The subtitle of McLaughlin’s first book is “12 Hard Questions for the World’s Largest Religion” and the book basically consists of an introduction plus twelve essays; providing answers to some of the most commonly (and fiercely held) objections to Christianity. These are: Aren’t We Better Off Without Religion? Doesn’t Christianity Crush Diversity? How Can You Say There’s Only One True Faith? Doesn’t Religion Hinder Morality? Doesn’t Religion Cause Violence? How Can you Take the Bible Literally? Hasn’t Science Disproven Christianity? Doesn’t Christianity Denigrate Women? Isn’t Christianity Homophobic? Doesn’t the Bible Condone Slavery? How Could a Loving God Allow So Much Suffering? How Could a Loving God Send People to Hell?
The first thing to note here is that McLaughlin is asking and responding to the right questions. Many Christians have detected a significant cultural shift over the last generation, in terms of the questions we are asked – and the objections people have to faith. Notice that here, the discussion is focussed less on abstract discussions about the theoretical possibility of the existence of God or miracles; and more on the issues of ethics and “does it work?” and “it is fair?” type questions. This, as becomes apparent during the course of reading the book, these questions are not the result of detached academic musings; but of countless real conversations with people who McLaughlin has engaged with at a profound level. Indeed she says, “disagreement is not a sign of disrespect. Indeed, I debate hardest with the people I respect the most, because I take their ideas seriously” (p50).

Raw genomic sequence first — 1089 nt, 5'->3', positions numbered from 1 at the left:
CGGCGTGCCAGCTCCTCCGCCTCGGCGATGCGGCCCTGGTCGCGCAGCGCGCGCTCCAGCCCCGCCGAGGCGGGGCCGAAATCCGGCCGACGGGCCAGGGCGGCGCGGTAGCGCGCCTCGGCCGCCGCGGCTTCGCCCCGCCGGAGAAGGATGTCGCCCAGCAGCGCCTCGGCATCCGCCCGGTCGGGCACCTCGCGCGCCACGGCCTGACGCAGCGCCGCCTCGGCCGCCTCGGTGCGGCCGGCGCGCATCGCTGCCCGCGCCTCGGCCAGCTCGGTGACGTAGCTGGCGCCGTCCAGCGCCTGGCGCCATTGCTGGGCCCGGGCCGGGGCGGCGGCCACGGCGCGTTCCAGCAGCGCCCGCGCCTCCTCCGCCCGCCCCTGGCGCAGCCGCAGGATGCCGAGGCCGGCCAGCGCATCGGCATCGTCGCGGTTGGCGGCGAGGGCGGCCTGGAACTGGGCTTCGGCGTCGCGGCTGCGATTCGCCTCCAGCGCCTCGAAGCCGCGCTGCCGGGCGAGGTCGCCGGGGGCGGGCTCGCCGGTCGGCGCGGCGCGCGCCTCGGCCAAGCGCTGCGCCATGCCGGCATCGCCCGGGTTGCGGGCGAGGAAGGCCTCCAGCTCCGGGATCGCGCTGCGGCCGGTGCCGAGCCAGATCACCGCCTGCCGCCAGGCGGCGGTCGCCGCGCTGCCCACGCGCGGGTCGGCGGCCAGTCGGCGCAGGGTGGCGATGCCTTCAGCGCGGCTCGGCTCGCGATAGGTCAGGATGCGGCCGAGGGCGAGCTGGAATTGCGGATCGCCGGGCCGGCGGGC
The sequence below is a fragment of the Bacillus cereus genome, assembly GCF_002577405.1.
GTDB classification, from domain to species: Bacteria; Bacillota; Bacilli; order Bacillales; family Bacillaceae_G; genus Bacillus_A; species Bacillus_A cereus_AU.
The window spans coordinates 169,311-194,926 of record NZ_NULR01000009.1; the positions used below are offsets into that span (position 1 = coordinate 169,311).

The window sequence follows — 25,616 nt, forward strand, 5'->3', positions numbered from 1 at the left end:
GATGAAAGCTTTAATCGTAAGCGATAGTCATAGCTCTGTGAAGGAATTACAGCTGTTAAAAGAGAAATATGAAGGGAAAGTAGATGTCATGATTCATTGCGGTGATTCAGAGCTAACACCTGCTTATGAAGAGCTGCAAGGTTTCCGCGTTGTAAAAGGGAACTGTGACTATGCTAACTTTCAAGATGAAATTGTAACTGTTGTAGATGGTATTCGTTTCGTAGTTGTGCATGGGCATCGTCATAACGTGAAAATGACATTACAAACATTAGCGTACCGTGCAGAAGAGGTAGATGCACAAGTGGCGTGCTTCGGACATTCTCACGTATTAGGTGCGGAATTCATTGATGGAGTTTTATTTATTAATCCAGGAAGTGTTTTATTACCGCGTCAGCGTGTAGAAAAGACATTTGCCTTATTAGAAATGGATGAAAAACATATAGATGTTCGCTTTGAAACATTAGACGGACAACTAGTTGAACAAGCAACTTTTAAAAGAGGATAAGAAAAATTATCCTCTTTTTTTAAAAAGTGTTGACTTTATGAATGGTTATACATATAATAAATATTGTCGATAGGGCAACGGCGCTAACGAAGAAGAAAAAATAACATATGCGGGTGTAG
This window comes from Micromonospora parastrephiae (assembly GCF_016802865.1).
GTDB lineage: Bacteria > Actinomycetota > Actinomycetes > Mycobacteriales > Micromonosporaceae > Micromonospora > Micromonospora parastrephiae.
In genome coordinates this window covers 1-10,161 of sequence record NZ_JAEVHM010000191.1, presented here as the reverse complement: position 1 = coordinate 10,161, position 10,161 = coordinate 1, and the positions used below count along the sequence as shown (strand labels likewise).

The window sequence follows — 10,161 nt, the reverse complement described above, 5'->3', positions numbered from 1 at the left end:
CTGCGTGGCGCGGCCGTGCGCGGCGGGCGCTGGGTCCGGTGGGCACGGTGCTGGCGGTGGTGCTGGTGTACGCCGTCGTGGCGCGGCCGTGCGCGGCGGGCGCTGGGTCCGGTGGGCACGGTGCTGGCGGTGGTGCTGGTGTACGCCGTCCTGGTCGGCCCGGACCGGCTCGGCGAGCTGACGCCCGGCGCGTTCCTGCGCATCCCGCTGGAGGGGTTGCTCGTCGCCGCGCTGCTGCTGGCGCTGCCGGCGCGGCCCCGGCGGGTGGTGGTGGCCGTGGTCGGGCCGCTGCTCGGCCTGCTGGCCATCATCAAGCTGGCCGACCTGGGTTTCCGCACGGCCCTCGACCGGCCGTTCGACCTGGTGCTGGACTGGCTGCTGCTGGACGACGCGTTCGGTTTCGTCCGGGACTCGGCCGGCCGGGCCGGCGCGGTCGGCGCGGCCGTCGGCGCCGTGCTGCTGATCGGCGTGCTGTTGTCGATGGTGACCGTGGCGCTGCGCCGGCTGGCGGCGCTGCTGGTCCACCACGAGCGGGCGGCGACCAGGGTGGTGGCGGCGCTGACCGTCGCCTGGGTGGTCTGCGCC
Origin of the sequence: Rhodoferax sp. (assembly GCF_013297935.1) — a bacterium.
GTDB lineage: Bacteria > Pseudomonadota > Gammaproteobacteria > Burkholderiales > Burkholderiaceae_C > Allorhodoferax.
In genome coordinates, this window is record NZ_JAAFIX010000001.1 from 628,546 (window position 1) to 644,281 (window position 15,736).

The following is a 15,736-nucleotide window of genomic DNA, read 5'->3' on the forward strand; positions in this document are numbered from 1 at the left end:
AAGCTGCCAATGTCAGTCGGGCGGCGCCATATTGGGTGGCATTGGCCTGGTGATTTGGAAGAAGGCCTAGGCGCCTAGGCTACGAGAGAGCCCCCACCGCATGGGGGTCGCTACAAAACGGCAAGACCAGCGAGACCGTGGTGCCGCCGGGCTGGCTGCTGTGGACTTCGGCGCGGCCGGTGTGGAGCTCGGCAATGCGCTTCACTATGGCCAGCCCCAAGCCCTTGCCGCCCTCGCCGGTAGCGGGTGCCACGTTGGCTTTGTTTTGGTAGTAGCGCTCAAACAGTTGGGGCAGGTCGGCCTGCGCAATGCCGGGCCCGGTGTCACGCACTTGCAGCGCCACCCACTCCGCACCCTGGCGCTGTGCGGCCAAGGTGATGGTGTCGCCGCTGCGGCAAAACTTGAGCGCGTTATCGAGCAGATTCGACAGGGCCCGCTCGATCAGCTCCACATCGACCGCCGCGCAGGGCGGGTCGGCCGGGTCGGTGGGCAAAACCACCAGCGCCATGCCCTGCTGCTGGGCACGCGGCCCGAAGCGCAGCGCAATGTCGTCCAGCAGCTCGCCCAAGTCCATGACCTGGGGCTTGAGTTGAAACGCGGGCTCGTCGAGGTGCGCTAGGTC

The second point is that each of these chapters provides really good answers to the questions she faces. Not all the reasoning she offers is new, or original – but these chapters frequently express timeless apologetics in innovative, and rather engaging ways. The argument about all the blind Indian holy men and the elephant appears in Keller, and before that in Newbigin – but that’s not a problem, it’s a reasonable point to make!
Ranging with remarkable ease between the great questions of meaning, science, value and ethics, McLaughlin rests her easy prose on an impressive range of readings, all of which are footnoted. One rather pleasing stylistic aspect of this is that along with presenting the arguments, McLaughlin tells the stories of people she has interviewed whose thought, and lives has been impacted by the force of them. So, for instance, while examining the precarious atheistic grounding for ethics, she speaks to Sarah Irving-Stonebraker, who she remembered as a fellow Cambridge PhD student – and an atheist. Irving-Stonebraker, had subsequently become a Christian, not least due to thinking through the problems of ethics for the atheist. Likewise, her chapter on science contains some of the remarkable statistics which chart the implausibility of viewing the fine-tuning of the universe as the outcome of pure chance. However, along with that tells stories of people like MIT Professor Jing Kong, whose research drove them towards faith. Mclaughlin’s own testimony is woven into many of the arguments too, not least rather disarmingly in the chapter on sexual ethics; which is especially helpful in that most fraught of debates.
Thirdly, despite the fact that this book engages with some very serious issues, it is remarkably accessible, clear and superbly written. The prose is lively, lucid and hugely engaging; and the footnotes would be an amazing reading course in themselves. While most of my favourite Christian apologetics books like Keller’s classic “Reason for God”, are designed to be read from beginning to end, as a sustained argument; this book is different in that most of the chapters work as stand-alone arguments. This makes the content, once again, highly accessible. It was one of the books I most enjoyed reading last year.
I first came across Rebecca McLauglin’s work when I was pointed to a remarkable blog-post she wrote entitled “It’s time to go on the offensive”, which she allowed us to republish here.
Confronting Christianity is available here: Crossway hardback, £14.99